Travel Report: Essaouira, Morocco.
October 2008. I’m not likely to ever forget my arrival in the Moroccan city of Essaouira. The rain had started coming down hard during our bus trip from Marrakech. By the time we’d arrived the situation had upgraded itself from crappy to full-blown-evil storm. I’d heard that Essaouira’s nickname is The Windy City, but come on, this was something else! As a result, we barely even bothered negotiating the taxi driver down from his first quote. We just wanted to get to our guesthouse as quickly as possible.
I was not best impressed when I stepped out of the taxi directly into a brown, ankle-deep puddle. “Down here!” urged the driver, stabbing a finger towards a narrow, arched alley. So off we went, glad to be out of the rain. About halfway down we met a young boy sitting on the edge of a wheelbarrow. He seemed to be hugely entertained by the sight of us. Furthermore, he appeared to understand exactly what we were looking for. “Riad Lalla Mogador?” he asked.
“Yes!” cried S and I, in unison. Our guesthouse was indeed Riad Lalla Mogador and all we had to do was walk a little further to reach its discreet, blue entrance door.
Damp, wet, tired and a little grumpy, I remember making a silent prayer to myself that please… oh lord… don’t let Riad Lalla Mogador be shit. Thankfully, it turned out to be lovely and we swiftly installed ourselves in its cosy, dimly-lit quarters. Even more pleasing, the owner Mr. Rashid brought us a tray of Moroccan mint tea and switched on the heaters. The guesthouse turned out to be an excellent Essaouira base, located right on the edge of The Old Medina. For the latest availability, check here with Expedia.
The next morning we awoke to glorious sunshine and an unblemished blue sky. Seriously, it was like we’d dreamt the whole storm thing. Consequently, we made quick work of breakfast and headed straight out to the The Old Medina. The Portuguese built this amazing walled market district in the 18th century. The entire area has remained so wonderfully intact that UNESCO added it to their World Heritage List in 2001.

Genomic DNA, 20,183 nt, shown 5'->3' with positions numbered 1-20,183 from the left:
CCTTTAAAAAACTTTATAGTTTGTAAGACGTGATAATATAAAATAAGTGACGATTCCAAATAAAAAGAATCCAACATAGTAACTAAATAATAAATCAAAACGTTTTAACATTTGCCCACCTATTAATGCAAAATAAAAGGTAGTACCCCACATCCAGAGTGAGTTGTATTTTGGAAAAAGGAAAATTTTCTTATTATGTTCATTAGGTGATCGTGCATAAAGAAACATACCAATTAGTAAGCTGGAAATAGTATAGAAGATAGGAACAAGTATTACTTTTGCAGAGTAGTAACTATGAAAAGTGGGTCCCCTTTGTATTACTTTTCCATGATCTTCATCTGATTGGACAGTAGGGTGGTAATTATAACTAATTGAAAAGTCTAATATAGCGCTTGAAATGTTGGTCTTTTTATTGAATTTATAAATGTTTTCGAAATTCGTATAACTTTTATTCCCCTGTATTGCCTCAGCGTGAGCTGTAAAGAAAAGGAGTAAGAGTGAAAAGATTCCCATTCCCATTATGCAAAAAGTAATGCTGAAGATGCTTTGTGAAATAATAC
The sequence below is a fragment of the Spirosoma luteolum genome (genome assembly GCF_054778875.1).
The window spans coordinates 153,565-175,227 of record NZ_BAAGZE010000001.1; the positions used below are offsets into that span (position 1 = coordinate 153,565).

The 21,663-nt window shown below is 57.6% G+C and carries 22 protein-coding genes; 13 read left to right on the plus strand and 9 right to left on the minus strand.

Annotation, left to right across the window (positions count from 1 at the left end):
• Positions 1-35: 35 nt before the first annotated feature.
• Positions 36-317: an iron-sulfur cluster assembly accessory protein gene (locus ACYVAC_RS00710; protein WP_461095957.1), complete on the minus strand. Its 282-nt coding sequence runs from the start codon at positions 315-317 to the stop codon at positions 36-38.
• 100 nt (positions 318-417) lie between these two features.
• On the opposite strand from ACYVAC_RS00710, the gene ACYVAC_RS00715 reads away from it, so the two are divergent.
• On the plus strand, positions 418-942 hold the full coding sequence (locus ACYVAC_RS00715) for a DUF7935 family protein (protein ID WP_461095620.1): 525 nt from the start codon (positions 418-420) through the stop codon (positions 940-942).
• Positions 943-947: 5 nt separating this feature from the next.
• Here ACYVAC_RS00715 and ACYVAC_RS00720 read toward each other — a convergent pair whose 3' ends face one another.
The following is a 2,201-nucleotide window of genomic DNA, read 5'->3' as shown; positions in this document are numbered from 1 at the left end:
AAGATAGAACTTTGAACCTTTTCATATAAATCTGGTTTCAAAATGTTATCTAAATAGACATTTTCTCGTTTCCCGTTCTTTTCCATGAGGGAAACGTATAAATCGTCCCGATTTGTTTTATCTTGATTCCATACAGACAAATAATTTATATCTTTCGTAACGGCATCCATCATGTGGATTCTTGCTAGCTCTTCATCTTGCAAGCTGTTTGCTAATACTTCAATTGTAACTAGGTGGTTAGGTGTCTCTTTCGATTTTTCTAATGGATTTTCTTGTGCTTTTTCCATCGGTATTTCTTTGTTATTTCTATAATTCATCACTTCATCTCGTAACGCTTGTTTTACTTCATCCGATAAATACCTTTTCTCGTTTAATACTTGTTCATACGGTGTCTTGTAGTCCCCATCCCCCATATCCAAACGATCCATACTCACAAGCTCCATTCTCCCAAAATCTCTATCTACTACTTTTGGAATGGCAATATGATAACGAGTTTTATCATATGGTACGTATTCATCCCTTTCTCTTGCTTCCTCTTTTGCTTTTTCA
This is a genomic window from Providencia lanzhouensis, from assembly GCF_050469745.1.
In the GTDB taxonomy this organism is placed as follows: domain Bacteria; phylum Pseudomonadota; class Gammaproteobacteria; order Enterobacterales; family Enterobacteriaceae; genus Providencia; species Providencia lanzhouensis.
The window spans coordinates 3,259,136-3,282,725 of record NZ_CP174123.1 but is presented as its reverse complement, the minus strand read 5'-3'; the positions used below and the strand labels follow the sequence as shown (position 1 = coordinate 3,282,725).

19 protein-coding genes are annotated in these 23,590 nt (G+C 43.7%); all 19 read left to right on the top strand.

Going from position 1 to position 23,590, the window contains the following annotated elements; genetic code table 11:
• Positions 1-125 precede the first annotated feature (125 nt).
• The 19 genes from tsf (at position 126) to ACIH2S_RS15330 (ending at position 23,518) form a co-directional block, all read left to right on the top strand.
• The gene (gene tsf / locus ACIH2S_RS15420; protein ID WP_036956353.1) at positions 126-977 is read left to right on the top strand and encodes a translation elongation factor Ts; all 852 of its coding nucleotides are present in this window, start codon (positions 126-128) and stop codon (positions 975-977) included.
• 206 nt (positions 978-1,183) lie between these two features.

I was thoroughly charmed by the bustling Old Medina and its rows of stores set under stone arches in the walls. Exploring, we passed pungent pharmacies, countless clothes stores and buzzing cafes. Finally, a little overwhelmed, we stopped to get our bearings in front of a pocket-sized butcher’s and its rails of hanging carcasses.
Further on, a team of local men unloaded giant crates of fruit and veg from a grubby old van. “Delicious apples!” called one of them, delivering his goods into the storefront of a greengrocers. However, S and I found ourselves more interested in a nearby bicycle loaded with boxes of freshly baked bread.
The bike served as the official entrance sign to a little bakery. So we moved in for a closer look and before we knew what had happened, we’d come away with a bag of Moroccan aniseed cookies.
The Old Medina.
The Old Medina also has several rug markets. In fact, this is a much better place to do your rug shopping than Marrakech. The prices are lower, general foot traffic is greatly decreased and the vendors themselves are much more chilled. Nevertheless, make sure you’ve got your negotiating hat on. Marocmama has written this helpful guide packed with tips on how to buy a rug in Morocco.